Urinalysis

Urinalysis is a valuable diagnostic method that can relatively easily and quickly detect a large number of disorders and diseases. Urine does not only informs us about the status and function of the urinary tract, but also about the function of kidneys. The urinalysis has more levels depending on the complexity and requirements of the laboratory equipment. The simplest examination using the dipstick is inexpensive and can be easily done even by a family doctor.

Obtaining urine

The examined person usually urinates into a special tube or a container. Especially for the microbiological examination, it is necessary to obtain a sample of midstream urine, i.e. first portion of urine should go into the toilet and the following into the sampling tube. Urine sample may be also taken by urinary catheterization.

 

For complex chemical examination, detection of daily loss of ions, proteins and various other compounds, it is often necessary to collect the urine for 24 hours and measure it volume. After that, we take a sample from the collected urine and find out concentration of any desired substance. This concentration and the total volume of the collected urine allows us to calculate the total daily urinary loss of any substance we desire, for example the daily loss of proteins.

Possible ways of urinalysis

1st Chemical analysis by test strips

This is the most basic method of chemical analysis of the urine. It is very easy, low-cost and wide-available, but on the other hand, it is very basic and inaccurate. The principle is that the urine sample is put to direct contact with a stripe of testing paper, whose color changes thanks to chemical reaction.

 

We can check following attributes:

 

Sugar presence - Sugar in urine is usually a warning sign that should be followed by checking the blood level of sugar (glycemia) to exclude diabetes. In normal level of blood sugar, no sugar should be present in the urine.

 

Proteins - Protein presence in the urine is typical for many pathological conditions including kidney diseases, urinary tract infections, or excessive occurrence of certain proteins in the blood (see the text about proteins in urine).

 

Bilirubin - Bilirubin is a pigment that arises from the breakup of hemoglobin located in red blood cells. The finding of bilirubin in urine indicates the impaired ability of the body to excrete bilirubin by bile, which is usually related to obstructions of biliary tract. Details can be found in a more general text about jaundice.

 

Ketone bodies - Ketone bodies are formed in the body when we starve or when we suffer from absence of insulin (for example in type 1 diabetes). Therefore, we find ketones in urine in malnourished people and in untreated (or inadequately treated) patients with type 1 diabetes.

 

Hemoglobin - The test stripes can find hemoglobin, which is a blood pigment located within erythrocytes. Presence of hemoglobin in the urine may be associated with bleeding into the urinary tract.

 

pH of urine - The papers can determine whether the urine is acidic or alkaline. Normal urine pH is between 5.0-6.0. Deviations from this value may be associated with urinary tract infections and increased formation of urinary stones.

 

Urine density - The density of the urine may be stated by the testing papers only approximately. The density means the amount of dissolved substances in the fluid.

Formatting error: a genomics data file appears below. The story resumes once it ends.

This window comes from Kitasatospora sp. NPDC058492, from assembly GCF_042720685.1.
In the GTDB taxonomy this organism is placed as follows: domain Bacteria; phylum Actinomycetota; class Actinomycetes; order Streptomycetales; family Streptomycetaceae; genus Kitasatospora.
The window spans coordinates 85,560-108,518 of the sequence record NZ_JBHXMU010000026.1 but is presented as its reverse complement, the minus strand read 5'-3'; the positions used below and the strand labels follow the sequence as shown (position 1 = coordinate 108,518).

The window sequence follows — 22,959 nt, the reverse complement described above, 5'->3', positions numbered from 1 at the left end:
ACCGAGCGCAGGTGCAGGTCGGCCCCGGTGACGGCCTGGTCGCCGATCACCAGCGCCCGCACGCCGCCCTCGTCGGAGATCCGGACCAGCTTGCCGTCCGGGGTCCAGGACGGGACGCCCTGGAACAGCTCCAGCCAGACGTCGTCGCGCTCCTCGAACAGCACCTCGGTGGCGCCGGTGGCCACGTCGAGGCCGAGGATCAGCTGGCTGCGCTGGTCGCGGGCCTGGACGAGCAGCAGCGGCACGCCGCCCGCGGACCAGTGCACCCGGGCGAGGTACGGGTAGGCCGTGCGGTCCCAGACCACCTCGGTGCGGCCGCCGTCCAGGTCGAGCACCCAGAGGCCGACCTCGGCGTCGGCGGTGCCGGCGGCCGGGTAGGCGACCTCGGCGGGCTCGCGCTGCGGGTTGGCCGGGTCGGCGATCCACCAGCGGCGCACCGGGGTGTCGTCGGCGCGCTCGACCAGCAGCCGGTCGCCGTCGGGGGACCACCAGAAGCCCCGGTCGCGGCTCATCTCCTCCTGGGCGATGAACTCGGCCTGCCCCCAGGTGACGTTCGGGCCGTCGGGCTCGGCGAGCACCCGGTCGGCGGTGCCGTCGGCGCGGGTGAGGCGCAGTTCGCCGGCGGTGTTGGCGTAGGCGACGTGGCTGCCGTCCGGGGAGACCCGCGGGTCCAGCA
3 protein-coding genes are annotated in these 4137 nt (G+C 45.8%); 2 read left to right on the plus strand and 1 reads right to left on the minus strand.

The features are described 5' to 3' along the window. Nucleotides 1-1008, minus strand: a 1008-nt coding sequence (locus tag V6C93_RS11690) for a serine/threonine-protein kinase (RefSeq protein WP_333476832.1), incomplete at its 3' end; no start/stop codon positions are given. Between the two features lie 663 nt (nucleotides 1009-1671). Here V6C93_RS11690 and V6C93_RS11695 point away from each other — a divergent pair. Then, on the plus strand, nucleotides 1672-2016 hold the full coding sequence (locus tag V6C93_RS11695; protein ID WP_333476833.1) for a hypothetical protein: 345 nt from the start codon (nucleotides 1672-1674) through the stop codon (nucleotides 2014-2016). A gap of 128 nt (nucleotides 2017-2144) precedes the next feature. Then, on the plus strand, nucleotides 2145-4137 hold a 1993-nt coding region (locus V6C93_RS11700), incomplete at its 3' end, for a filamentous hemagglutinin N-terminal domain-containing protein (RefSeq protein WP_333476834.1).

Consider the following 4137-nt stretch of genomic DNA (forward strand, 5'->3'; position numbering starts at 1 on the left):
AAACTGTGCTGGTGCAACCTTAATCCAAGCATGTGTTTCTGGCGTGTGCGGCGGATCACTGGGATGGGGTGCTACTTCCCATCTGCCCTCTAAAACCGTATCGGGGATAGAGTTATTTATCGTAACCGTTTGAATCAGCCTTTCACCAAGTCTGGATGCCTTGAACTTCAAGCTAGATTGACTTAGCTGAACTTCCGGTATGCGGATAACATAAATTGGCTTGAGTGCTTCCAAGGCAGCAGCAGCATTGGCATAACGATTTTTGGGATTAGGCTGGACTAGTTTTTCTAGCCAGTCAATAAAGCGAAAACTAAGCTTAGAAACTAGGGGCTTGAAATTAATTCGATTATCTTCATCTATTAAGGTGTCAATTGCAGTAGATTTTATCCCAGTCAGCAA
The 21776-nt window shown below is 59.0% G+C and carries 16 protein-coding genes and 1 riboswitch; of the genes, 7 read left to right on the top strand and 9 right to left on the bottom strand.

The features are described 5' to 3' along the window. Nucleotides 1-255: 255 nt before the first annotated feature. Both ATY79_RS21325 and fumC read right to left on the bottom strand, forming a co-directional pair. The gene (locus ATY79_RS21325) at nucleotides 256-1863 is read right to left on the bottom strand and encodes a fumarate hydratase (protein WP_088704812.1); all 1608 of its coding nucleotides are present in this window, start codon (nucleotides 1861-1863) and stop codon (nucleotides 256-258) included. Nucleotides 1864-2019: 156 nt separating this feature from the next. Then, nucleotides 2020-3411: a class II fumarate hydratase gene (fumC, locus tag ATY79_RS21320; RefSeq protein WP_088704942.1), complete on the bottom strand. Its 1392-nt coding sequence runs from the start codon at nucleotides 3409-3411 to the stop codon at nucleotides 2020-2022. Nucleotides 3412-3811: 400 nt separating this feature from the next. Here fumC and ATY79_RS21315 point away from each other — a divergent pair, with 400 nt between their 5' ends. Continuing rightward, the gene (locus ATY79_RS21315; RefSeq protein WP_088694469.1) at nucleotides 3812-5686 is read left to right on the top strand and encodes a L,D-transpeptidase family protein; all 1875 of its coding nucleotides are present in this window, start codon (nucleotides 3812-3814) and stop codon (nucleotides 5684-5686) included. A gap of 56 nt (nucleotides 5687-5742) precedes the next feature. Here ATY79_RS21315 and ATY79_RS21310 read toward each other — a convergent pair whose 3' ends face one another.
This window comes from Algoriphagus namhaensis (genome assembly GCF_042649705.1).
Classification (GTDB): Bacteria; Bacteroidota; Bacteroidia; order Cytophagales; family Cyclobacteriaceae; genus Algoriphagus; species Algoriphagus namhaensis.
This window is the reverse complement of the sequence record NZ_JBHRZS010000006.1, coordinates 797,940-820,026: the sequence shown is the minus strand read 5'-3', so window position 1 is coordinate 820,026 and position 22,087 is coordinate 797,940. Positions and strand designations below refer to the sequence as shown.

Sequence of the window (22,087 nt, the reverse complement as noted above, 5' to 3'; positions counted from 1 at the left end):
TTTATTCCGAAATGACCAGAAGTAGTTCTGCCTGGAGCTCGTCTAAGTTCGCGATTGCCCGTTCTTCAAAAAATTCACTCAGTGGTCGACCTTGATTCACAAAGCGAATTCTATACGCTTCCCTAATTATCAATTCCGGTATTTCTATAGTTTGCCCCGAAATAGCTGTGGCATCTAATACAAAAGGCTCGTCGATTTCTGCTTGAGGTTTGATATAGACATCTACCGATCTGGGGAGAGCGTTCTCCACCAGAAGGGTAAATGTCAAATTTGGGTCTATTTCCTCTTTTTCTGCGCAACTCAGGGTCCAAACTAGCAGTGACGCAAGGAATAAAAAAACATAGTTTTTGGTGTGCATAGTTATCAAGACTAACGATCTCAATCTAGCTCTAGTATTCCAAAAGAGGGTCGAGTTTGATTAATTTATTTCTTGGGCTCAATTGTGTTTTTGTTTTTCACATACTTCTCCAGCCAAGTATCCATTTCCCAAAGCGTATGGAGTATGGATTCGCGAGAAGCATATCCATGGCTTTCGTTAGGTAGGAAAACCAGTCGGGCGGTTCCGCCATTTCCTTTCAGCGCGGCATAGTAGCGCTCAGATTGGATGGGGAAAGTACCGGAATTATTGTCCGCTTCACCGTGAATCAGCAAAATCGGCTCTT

2nd Biochemical examination of urine

Basic chemical urinalysis will allow us to better and more accurately determine the presence and quantity of the above-mentioned compounds. In addition, the chemical examination allows to detect other substances and their concentrations including all important ions, urea and creatinine.

3rd Laboratory examination of urine sediment

Urine sediment is obtained when the urine sample is inserted into the centrifuge, and the solid parts are investigated under the microscope. The result is fairly quickly available and helps us to find a number of substances.

 

Red blood cells - The presence of red blood cells visible by the microscope clearly confirms blood in urine. The examiner can detect their numbers in the field of view and their shape. Deformed red blood cells have been probably filtrated through renal glomeruli, undeformed erythrocytes probably come from the lower parts of the urinary tract.

 

Bacteria - It is possible to find bacteria in the sediment, but the examination does not say anything about the type of bacteria or their sensitivity to antibiotics. This must be done by microbiological examination of the urine (see below).

 

Crystals - Small number of crystals occur in the urine normally. The higher incidence may be linked to fluctuations in pH of urine and the formation of urinary stones.

 

Cylinders - Renal cylinders are protein outflow of renal tubules and they may accompany a wide range of renal diseases.

 

4th Microbiological examination of urine

This test needs the urine sample to be sent to the microbiological laboratory. When sampling, it is necessary to catch the midstream urine to prevent bacterial contamination. The results are ready in two to three days. The laboratory confirms the presence of bacteria, their number, type and their sensitivity to antibiotics. The mere presence of bacteria in urine does not need to be important, the significant number is more than 100,000 bacteria in 1 ml of urine.

5th Cytological examination of urine

Urine cytology is not performed commonly, but it may be used to diagnose malignant tumors of the urinary tract, especially the bladder cancer. A sample of urine is centrifuged in the laboratory, the present cells are stained and observed under the microscope. It is just an orientational method and its negativity does not rule out the cancer presence.